Frost Cake (2)_desat

From time to time I actually get around to trying out a recipe, not for a particular occasion, but simply something I found on the internet to test out on my family and friends. What I wanted to say when I started writing this post was be very careful about trying recipes that you have found on blogs – but then I realised that this is pretty ironic coming from me! So what I would say is this… sometimes recipes you find on blogs and Pinterest look like the most beautiful cake in the world, but if you read through the recipe and think to yourself, “Hmm that’s a rather odd approach” then be warned. They may not have found a ground-breakingly delicious alternative method, and they may instead have been focusing on its pinnable & photographic appearance more than the contents of the cake.


I’m not necessarily targeting this recipe that I made for my Winter Frost Cake – they’ve clearly put lots of thought into each part of the cake – but rather recently I’ve had a few baking disappointments and have come to the conclusion that I should probably stick to my baker’s instincts when I follow a new recipe. For example, with this cake I was very surprised that there would be gelatine in the marscapone cream filling… but not wanting a cake with a runny filling I gave it a go. However, once you start whipping together a marscapone cream you should really have enough solidity already… adding gelatine gave it nasty rubbery bits and an unhappy texture for me, and I wished that I had just beaten up a fluffy cream to go in the middle. I think that it’s probably the case that if you want a perfectly clean slice to photograph then that would be why you want a gelatinous centre, but for me it ruins the taste.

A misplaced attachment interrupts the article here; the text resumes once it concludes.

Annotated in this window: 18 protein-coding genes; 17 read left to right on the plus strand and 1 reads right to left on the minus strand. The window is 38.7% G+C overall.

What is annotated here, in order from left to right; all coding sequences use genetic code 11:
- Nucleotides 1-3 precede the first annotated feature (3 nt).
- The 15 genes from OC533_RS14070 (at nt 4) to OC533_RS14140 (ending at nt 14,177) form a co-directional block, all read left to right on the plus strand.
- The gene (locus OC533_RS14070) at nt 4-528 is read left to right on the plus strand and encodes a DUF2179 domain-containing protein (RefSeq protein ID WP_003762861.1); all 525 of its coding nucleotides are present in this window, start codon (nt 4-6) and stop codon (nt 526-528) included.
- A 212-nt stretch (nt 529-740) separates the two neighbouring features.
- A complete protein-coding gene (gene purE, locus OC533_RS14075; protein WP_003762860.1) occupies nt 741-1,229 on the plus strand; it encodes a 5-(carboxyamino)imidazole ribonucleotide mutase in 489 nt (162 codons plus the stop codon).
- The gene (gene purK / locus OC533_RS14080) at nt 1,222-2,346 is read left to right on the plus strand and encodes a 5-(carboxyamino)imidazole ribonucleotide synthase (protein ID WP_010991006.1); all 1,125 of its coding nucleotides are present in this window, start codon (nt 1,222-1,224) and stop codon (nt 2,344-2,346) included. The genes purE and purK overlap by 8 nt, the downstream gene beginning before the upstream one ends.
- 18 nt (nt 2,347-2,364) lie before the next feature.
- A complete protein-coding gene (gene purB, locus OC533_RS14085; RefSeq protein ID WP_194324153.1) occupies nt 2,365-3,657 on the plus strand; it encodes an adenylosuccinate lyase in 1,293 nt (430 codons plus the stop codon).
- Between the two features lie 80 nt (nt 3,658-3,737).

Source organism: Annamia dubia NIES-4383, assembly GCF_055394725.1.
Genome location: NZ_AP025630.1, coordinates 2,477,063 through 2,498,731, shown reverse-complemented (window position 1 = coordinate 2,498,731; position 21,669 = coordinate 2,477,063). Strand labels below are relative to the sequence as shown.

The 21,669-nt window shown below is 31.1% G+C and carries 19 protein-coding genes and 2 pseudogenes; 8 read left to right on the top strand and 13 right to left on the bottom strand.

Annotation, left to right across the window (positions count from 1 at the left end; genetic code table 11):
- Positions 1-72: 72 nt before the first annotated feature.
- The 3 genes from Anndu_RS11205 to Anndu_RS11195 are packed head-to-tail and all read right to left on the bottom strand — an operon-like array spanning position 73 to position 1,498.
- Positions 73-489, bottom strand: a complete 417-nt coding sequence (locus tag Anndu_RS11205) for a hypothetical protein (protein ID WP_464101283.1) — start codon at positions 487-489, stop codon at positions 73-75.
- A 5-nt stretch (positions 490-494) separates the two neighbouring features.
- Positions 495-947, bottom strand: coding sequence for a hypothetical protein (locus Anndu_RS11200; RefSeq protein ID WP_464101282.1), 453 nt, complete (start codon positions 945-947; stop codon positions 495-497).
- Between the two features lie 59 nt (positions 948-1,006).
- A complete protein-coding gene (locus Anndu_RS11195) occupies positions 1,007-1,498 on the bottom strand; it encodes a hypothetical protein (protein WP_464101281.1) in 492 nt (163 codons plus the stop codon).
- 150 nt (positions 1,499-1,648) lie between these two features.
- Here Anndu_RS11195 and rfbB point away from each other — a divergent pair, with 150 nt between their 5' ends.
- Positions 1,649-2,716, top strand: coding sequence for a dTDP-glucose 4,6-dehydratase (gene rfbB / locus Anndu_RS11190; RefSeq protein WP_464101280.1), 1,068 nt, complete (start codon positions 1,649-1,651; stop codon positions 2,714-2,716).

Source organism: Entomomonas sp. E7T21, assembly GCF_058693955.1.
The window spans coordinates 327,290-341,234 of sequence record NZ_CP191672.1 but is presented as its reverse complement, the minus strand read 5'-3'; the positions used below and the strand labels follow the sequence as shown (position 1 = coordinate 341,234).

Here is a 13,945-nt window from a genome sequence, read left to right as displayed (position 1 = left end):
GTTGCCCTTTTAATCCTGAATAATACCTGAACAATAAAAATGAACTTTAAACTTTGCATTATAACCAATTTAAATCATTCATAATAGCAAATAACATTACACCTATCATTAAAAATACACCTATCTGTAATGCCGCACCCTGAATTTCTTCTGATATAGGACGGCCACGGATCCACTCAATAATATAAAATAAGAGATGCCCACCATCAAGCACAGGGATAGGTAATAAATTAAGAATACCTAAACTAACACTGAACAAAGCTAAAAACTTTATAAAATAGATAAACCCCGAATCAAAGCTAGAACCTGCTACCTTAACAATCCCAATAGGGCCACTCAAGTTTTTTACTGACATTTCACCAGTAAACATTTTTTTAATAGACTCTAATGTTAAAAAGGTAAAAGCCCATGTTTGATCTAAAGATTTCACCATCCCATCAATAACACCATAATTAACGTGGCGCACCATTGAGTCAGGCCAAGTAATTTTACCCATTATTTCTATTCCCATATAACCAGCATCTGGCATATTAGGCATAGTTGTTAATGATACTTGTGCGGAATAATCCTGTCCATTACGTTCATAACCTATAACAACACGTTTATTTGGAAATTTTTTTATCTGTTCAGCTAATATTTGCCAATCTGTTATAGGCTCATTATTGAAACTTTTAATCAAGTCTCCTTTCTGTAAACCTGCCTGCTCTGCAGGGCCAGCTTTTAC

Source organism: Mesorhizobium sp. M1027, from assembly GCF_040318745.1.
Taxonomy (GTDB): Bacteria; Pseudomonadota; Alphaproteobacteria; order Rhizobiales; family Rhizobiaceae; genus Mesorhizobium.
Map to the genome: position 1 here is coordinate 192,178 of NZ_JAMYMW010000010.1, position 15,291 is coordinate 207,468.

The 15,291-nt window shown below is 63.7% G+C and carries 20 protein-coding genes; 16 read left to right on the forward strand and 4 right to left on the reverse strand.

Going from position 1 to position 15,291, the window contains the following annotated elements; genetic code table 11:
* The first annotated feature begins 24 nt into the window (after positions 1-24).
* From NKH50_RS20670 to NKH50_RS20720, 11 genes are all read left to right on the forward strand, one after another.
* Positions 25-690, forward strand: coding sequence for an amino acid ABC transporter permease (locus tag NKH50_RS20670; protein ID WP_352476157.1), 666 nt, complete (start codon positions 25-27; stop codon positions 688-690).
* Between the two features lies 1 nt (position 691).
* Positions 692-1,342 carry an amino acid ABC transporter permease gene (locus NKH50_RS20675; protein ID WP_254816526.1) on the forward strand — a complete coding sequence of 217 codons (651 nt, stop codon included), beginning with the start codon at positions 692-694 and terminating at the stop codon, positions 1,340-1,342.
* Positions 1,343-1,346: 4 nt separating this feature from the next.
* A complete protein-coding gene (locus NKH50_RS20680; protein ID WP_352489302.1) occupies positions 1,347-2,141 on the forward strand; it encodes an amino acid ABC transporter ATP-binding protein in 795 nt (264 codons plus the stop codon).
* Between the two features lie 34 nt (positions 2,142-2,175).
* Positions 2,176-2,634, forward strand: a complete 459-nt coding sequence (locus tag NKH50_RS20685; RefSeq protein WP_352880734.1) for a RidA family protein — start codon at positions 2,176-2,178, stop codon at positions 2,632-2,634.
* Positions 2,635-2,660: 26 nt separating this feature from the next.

Frost Cake (8)rotated

This also wasn’t my ideal sponge – a Russian fatless sponge it appears, but not one that requires separating the eggs to get a light centre, and it’s rather dry (even the recipe asks you to pour over liqueur syrup to counter the dryness) so I would probably choose a different type of sponge mixture.


Home-made raspberry jam is a nice filling but it felt a bit strange using such an out of season fruit! Again, it was just a case of wanting to try out an exciting recipe, but for all the straining off raspberry seeds and then adding a few raspberries back in for texture, I would just use one of my jumbly foraged jams as a filling in future – much cheaper than buying all those raspberries.

Frost Cake (9)

On the bright side though, it was still a pretty nice cake as far as the friends and family were concerned! And I decorated it inspired by the beautiful walks I’ve been having through the bright and stunningย wintry North Cotswold landscapes which are my home. The white chocolate ganache icing was delicious too… I just disagree with their technique! (Oh dear, chocolate snobbery coming out again). They tell you to whisk the chocolate-cream-butter mixture with an electric whisk for 10 minutes… which is really only something you would do if you have been too rough with your ganache and the fat splits away! I didn’t need to do any of that silly whisking, but being very gentle folding my butter into the chocolate-cream mixture, the latter part I heated a tiny bitย in the microwave if it hadn’t melted together.


In conclusion, I would have been better off sticking with a good old Delia sponge, a simple fluffy marscapone cream filling, a foraged jam and some seasonal fruits. Once you have been baking a while, I think that you find your own tried-and-tested methods, and so should trust your instincts when you have reservations about recipes. Which just means I’ll have to make it again… how unfortunate for my family who will have to eat a second one. Anyway, it’s back to looking up Christmas dinner recipes for me! Happy Christmas baking.

Frost Cake (10)small

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